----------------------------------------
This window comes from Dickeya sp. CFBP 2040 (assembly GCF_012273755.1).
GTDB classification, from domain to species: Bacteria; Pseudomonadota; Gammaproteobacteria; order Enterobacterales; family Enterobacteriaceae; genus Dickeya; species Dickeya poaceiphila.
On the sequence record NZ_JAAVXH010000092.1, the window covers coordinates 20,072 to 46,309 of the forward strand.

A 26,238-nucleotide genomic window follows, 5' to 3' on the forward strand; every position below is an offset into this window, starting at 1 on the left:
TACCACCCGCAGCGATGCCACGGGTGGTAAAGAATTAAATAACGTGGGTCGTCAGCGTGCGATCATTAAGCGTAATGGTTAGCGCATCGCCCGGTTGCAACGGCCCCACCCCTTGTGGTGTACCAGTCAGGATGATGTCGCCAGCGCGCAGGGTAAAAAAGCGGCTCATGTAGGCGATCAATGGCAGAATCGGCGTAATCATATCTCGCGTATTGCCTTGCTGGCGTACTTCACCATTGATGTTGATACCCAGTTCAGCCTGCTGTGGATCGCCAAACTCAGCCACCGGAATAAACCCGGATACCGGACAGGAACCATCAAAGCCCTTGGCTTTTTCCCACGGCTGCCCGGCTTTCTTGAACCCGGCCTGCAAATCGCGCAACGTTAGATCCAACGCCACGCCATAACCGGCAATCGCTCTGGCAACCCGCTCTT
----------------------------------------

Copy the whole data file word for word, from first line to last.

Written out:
This window comes from Dickeya sp. CFBP 2040 (assembly GCF_012273755.1).
GTDB classification, from domain to species: Bacteria; Pseudomonadota; Gammaproteobacteria; order Enterobacterales; family Enterobacteriaceae; genus Dickeya; species Dickeya poaceiphila.
On the sequence record NZ_JAAVXH010000092.1, the window covers coordinates 20,072 to 46,309 of the forward strand.

A 26,238-nucleotide genomic window follows, 5' to 3' on the forward strand; every position below is an offset into this window, starting at 1 on the left:
TACCACCCGCAGCGATGCCACGGGTGGTAAAGAATTAAATAACGTGGGTCGTCAGCGTGCGATCATTAAGCGTAATGGTTAGCGCATCGCCCGGTTGCAACGGCCCCACCCCTTGTGGTGTACCAGTCAGGATGATGTCGCCAGCGCGCAGGGTAAAAAAGCGGCTCATGTAGGCGATCAATGGCAGAATCGGCGTAATCATATCTCGCGTATTGCCTTGCTGGCGTACTTCACCATTGATGTTGATACCCAGTTCAGCCTGCTGTGGATCGCCAAACTCAGCCACCGGAATAAACCCGGATACCGGACAGGAACCATCAAAGCCCTTGGCTTTTTCCCACGGCTGCCCGGCTTTCTTGAACCCGGCCTGCAAATCGCGCAACGTTAGATCCAACGCCACGCCATAACCGGCAATCGCTCTGGCAACCCGCTCTT